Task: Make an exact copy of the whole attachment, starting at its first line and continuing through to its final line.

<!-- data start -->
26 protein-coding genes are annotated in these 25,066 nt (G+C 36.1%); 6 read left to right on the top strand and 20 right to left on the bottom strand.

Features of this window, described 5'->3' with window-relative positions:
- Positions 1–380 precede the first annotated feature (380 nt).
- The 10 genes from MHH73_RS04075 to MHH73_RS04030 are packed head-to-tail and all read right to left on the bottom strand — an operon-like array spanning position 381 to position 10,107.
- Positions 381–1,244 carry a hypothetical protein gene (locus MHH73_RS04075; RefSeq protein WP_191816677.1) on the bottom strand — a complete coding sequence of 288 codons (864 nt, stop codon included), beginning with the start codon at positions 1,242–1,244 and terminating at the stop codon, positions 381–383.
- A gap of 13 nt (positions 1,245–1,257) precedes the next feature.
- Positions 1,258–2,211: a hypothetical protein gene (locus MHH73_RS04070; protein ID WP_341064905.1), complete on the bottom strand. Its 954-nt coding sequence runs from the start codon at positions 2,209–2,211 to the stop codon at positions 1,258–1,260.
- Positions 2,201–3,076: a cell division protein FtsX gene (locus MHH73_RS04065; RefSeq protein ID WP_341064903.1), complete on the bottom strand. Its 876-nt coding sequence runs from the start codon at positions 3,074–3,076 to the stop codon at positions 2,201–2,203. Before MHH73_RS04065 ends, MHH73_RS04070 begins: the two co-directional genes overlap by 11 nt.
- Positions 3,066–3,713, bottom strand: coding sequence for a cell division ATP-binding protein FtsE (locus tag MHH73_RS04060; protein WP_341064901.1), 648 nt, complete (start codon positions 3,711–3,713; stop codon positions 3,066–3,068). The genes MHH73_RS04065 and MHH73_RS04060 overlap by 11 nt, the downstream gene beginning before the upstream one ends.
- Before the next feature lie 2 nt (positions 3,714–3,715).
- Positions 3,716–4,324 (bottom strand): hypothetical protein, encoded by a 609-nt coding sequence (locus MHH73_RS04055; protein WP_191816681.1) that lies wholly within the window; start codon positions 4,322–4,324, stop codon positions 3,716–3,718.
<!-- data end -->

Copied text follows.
26 protein-coding genes are annotated in these 25,066 nt (G+C 36.1%); 6 read left to right on the top strand and 20 right to left on the bottom strand.

Features of this window, described 5'->3' with window-relative positions:
- Positions 1–380 precede the first annotated feature (380 nt).
- The 10 genes from MHH73_RS04075 to MHH73_RS04030 are packed head-to-tail and all read right to left on the bottom strand — an operon-like array spanning position 381 to position 10,107.
- Positions 381–1,244 carry a hypothetical protein gene (locus MHH73_RS04075; RefSeq protein WP_191816677.1) on the bottom strand — a complete coding sequence of 288 codons (864 nt, stop codon included), beginning with the start codon at positions 1,242–1,244 and terminating at the stop codon, positions 381–383.
- A gap of 13 nt (positions 1,245–1,257) precedes the next feature.
- Positions 1,258–2,211: a hypothetical protein gene (locus MHH73_RS04070; protein ID WP_341064905.1), complete on the bottom strand. Its 954-nt coding sequence runs from the start codon at positions 2,209–2,211 to the stop codon at positions 1,258–1,260.
- Positions 2,201–3,076: a cell division protein FtsX gene (locus MHH73_RS04065; RefSeq protein ID WP_341064903.1), complete on the bottom strand. Its 876-nt coding sequence runs from the start codon at positions 3,074–3,076 to the stop codon at positions 2,201–2,203. Before MHH73_RS04065 ends, MHH73_RS04070 begins: the two co-directional genes overlap by 11 nt.
- Positions 3,066–3,713, bottom strand: coding sequence for a cell division ATP-binding protein FtsE (locus tag MHH73_RS04060; protein WP_341064901.1), 648 nt, complete (start codon positions 3,711–3,713; stop codon positions 3,066–3,068). The genes MHH73_RS04065 and MHH73_RS04060 overlap by 11 nt, the downstream gene beginning before the upstream one ends.
- Before the next feature lie 2 nt (positions 3,714–3,715).
- Positions 3,716–4,324 (bottom strand): hypothetical protein, encoded by a 609-nt coding sequence (locus MHH73_RS04055; protein WP_191816681.1) that lies wholly within the window; start codon positions 4,322–4,324, stop codon positions 3,716–3,718.